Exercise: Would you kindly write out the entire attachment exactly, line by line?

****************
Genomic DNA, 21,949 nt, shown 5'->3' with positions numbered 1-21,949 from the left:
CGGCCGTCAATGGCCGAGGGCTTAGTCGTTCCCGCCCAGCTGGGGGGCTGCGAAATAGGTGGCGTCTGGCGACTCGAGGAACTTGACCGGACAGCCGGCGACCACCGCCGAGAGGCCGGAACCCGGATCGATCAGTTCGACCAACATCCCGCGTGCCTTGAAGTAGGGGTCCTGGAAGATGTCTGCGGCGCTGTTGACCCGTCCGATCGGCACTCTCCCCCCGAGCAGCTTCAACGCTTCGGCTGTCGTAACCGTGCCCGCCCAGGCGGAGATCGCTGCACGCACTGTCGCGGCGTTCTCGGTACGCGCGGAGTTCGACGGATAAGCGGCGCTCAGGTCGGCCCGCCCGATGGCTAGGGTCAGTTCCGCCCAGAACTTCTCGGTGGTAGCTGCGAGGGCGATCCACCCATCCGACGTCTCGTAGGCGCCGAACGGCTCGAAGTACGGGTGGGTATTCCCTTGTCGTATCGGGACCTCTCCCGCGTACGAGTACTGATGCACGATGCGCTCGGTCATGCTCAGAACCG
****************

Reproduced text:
Genomic DNA, 21,949 nt, shown 5'->3' with positions numbered 1-21,949 from the left:
CGGCCGTCAATGGCCGAGGGCTTAGTCGTTCCCGCCCAGCTGGGGGGCTGCGAAATAGGTGGCGTCTGGCGACTCGAGGAACTTGACCGGACAGCCGGCGACCACCGCCGAGAGGCCGGAACCCGGATCGATCAGTTCGACCAACATCCCGCGTGCCTTGAAGTAGGGGTCCTGGAAGATGTCTGCGGCGCTGTTGACCCGTCCGATCGGCACTCTCCCCCCGAGCAGCTTCAACGCTTCGGCTGTCGTAACCGTGCCCGCCCAGGCGGAGATCGCTGCACGCACTGTCGCGGCGTTCTCGGTACGCGCGGAGTTCGACGGATAAGCGGCGCTCAGGTCGGCCCGCCCGATGGCTAGGGTCAGTTCCGCCCAGAACTTCTCGGTGGTAGCTGCGAGGGCGATCCACCCATCCGACGTCTCGTAGGCGCCGAACGGCTCGAAGTACGGGTGGGTATTCCCTTGTCGTATCGGGACCTCTCCCGCGTACGAGTACTGATGCACGATGCGCTCGGTCATGCTCAGAACCG